I pay taxes, I recycle, I walk my neighbour's dogs when he's out of town, and I try to follow the US Department of Agricultures Guide to Daily Food Choices. But I won't be voting this year.
It's not because I don't want to. It's not an act of civil disobedience or even just plain laziness. It's because I can't. In fact, I haven't voted in ten years.
I'm not a citizen of the United States. If we were having a conversation, you would have figured it out by now. Especially after that last "o-u-t."
I don't have the right to vote. But I wish I did. With all that's a stake this year, I wish I were marching down to my local voting station to leave my mark.
Not that I would be all that qualified given my sketchy understanding of how the government works (or doesn't). I managed to sail through my academic career, from kindergarten through post secondary education (even the mythic, now defunct Ontario "Grade 13"), without any tutelage in American History or the peculiarities of the electoral process. It never occurred to me back then, that I'd be here. But a series of seemingly unrelated and unusual circumstances led me south of the border.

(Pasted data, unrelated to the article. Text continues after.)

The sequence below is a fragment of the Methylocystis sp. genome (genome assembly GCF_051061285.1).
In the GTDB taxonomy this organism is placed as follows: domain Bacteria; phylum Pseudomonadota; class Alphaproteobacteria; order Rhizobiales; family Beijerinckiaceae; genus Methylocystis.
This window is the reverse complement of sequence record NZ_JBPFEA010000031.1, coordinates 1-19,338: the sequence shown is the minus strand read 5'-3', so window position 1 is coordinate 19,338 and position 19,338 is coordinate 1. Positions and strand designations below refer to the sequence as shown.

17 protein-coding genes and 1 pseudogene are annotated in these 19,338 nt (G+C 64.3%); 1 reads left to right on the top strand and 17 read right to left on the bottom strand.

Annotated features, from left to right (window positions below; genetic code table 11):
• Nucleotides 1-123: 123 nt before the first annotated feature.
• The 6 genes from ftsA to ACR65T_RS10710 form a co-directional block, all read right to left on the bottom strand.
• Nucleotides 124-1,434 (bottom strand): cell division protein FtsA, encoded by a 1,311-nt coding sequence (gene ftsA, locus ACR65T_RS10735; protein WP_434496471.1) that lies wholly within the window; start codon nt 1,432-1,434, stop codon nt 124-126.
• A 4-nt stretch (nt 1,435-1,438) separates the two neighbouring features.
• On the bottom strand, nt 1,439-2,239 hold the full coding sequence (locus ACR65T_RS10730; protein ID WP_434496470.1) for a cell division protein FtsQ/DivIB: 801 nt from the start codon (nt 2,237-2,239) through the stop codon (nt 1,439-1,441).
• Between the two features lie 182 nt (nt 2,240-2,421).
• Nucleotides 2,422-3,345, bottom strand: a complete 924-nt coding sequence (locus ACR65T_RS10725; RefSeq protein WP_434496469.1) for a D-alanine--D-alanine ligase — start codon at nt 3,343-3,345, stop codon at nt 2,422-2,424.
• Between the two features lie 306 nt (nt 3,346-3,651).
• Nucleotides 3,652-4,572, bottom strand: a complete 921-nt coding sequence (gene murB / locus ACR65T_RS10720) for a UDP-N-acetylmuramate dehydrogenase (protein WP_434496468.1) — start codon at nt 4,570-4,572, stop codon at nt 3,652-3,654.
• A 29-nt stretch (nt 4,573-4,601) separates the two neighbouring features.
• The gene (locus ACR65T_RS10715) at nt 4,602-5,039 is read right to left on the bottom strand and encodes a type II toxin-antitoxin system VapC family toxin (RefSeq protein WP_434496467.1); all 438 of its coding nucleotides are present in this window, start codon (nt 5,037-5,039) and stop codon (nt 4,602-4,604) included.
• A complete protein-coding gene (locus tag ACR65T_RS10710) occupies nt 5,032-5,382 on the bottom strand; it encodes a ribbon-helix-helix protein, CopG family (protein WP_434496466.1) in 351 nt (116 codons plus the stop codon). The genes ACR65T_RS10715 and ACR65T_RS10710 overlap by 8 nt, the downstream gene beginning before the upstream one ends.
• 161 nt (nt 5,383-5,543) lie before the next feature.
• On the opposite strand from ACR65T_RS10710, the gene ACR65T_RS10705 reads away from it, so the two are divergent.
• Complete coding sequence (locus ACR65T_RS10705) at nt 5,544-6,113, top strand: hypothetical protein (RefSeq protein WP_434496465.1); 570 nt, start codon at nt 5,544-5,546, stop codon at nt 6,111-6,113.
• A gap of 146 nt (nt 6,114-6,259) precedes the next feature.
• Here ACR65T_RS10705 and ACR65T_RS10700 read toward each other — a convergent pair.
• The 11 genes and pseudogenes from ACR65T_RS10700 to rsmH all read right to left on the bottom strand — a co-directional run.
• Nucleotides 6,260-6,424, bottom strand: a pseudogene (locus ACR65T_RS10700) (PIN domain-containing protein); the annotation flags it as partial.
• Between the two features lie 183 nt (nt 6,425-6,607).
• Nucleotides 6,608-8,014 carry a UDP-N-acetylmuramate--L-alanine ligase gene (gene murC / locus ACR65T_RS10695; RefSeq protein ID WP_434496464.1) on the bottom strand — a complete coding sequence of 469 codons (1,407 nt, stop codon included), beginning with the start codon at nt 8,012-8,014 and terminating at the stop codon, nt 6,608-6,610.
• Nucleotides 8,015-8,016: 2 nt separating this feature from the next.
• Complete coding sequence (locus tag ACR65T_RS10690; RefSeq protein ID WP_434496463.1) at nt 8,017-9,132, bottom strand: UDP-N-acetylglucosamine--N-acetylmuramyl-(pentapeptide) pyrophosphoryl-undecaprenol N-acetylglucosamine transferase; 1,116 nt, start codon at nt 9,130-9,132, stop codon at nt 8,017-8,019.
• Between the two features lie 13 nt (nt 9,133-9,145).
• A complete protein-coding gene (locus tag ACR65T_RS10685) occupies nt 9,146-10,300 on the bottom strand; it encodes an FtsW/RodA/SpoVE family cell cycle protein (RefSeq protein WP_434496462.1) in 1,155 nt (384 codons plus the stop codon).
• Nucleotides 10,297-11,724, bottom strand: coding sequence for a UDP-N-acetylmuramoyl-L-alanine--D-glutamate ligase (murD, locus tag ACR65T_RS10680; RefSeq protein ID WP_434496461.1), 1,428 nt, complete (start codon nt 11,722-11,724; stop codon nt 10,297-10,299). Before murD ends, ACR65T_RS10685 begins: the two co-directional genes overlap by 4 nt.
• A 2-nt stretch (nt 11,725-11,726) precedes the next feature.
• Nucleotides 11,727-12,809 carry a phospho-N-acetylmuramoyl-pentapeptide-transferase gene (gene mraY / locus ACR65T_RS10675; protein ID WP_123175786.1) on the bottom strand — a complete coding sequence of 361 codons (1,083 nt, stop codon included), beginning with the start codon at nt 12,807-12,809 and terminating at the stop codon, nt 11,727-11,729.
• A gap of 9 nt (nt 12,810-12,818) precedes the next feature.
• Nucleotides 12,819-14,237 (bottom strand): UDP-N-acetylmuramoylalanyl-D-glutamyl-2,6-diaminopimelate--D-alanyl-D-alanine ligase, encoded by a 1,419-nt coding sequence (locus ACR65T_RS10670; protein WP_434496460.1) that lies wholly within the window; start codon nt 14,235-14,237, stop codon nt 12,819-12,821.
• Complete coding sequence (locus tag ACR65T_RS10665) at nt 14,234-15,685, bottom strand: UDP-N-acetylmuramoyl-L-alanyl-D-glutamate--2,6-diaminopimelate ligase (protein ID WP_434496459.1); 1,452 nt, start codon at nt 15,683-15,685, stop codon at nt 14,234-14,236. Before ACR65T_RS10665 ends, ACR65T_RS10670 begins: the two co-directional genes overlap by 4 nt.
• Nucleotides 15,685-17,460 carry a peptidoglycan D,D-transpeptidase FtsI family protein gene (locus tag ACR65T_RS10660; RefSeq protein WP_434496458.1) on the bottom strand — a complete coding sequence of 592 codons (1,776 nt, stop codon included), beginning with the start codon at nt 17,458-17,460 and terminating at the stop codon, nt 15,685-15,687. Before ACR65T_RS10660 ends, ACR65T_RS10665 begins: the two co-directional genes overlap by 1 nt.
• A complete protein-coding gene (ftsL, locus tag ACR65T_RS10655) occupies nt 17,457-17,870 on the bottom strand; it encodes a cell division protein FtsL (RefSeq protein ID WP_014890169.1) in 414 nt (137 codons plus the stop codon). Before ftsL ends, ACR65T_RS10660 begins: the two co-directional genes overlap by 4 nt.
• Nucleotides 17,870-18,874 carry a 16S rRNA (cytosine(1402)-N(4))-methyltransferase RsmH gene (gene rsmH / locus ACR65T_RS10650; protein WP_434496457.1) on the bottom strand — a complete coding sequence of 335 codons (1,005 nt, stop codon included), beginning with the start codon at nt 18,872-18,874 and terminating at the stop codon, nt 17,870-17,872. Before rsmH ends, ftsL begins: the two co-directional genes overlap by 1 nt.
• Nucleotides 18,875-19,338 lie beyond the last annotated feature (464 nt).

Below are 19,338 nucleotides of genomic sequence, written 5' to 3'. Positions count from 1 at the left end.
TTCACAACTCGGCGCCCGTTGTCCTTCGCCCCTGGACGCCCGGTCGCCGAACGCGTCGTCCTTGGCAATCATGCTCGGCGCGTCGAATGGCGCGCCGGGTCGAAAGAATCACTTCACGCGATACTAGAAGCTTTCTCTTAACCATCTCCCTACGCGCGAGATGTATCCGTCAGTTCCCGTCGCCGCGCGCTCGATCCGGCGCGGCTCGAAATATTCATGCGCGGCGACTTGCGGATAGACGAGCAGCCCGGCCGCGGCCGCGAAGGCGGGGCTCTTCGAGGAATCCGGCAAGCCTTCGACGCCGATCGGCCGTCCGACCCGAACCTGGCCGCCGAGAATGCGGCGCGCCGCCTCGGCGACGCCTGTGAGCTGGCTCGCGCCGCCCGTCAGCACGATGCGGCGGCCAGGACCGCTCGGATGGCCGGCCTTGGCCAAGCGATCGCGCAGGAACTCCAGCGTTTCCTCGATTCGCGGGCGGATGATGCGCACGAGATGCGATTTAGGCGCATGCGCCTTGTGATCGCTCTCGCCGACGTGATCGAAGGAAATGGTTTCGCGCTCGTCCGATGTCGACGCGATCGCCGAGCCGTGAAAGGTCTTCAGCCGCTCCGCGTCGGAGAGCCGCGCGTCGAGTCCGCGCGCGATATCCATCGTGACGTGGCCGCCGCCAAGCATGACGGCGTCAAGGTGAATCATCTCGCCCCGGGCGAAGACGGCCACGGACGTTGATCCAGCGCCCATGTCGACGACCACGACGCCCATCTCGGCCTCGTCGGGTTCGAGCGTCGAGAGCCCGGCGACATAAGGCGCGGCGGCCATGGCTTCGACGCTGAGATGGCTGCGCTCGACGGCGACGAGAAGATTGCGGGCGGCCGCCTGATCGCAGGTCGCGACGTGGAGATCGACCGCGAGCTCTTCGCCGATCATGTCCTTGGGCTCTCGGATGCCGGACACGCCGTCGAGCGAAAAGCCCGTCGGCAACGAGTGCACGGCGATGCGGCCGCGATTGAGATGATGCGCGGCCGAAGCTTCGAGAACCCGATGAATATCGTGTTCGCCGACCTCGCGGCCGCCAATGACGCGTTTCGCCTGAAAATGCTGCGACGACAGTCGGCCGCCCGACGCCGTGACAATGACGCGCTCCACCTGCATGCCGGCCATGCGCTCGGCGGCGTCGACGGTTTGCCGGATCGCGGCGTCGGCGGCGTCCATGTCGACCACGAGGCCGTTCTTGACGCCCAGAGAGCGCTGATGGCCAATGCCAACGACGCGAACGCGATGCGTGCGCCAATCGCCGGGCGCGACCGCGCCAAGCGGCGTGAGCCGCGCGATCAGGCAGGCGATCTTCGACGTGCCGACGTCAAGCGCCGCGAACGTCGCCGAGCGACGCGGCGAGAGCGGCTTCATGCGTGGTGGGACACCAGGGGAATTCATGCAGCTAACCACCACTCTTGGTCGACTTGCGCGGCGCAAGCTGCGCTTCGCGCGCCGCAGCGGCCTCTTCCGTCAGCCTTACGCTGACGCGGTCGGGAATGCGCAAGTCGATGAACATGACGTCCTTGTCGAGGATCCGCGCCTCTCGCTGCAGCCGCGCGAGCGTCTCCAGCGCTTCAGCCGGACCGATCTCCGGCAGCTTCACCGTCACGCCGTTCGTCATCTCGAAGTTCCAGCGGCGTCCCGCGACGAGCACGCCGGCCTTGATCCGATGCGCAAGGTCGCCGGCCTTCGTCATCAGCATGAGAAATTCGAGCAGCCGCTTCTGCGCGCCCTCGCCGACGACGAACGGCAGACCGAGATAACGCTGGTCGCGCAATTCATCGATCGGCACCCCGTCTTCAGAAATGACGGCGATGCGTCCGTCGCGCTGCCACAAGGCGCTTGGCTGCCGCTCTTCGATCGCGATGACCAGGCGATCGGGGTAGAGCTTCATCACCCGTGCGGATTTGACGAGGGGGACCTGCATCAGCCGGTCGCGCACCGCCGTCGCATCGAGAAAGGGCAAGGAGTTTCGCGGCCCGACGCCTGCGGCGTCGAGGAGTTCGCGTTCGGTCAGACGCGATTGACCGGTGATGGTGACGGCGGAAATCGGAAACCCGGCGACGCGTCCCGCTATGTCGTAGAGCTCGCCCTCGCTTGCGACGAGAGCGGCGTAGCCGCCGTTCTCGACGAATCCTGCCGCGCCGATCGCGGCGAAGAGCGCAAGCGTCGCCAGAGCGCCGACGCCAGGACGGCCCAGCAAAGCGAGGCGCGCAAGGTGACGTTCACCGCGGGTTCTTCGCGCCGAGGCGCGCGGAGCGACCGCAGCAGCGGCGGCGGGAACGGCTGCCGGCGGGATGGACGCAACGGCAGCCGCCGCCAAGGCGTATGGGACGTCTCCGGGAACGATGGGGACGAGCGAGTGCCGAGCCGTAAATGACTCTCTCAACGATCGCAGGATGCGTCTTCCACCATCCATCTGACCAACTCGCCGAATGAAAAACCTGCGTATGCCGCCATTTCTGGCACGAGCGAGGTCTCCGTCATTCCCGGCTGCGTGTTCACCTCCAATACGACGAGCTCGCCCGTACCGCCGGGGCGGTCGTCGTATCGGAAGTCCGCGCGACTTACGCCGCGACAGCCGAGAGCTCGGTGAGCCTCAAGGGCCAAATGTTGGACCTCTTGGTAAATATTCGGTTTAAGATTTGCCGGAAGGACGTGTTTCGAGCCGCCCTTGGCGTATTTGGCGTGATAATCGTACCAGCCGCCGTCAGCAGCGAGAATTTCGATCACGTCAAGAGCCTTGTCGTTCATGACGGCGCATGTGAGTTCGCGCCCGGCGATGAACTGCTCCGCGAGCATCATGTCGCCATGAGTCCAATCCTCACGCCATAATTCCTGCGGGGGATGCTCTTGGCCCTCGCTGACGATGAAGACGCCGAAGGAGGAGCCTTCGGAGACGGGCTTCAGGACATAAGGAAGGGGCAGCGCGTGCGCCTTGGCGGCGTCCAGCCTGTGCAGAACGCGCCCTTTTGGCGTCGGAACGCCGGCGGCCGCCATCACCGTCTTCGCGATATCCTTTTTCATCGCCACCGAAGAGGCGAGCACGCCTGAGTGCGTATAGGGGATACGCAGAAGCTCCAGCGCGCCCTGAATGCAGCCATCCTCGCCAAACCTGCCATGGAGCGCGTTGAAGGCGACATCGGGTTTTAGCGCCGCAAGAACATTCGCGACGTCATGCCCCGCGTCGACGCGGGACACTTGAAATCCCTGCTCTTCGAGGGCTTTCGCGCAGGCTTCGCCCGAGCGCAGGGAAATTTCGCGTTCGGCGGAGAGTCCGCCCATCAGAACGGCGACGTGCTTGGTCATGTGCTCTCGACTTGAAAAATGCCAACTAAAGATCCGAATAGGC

I'm learning about politics in the US now, though. It's impossible not to, considering the barrage of advertisements, commentaries, diatribes, critiques, observations, rants, and/or criticisms on the various candidates which we've endured with increasing frequency over the last few months, weeks, days, hours and minutes.
I look forward to voting again one day. This year, I'll just have to keep my fingers crossed.
Until then I'll just take pride in confounding the grassroots foot soldiers who huddle around battered card tables on street corners every four years, entreating those who pass by to register to vote.
"I'm sorry," I'll say. "I'm an alien."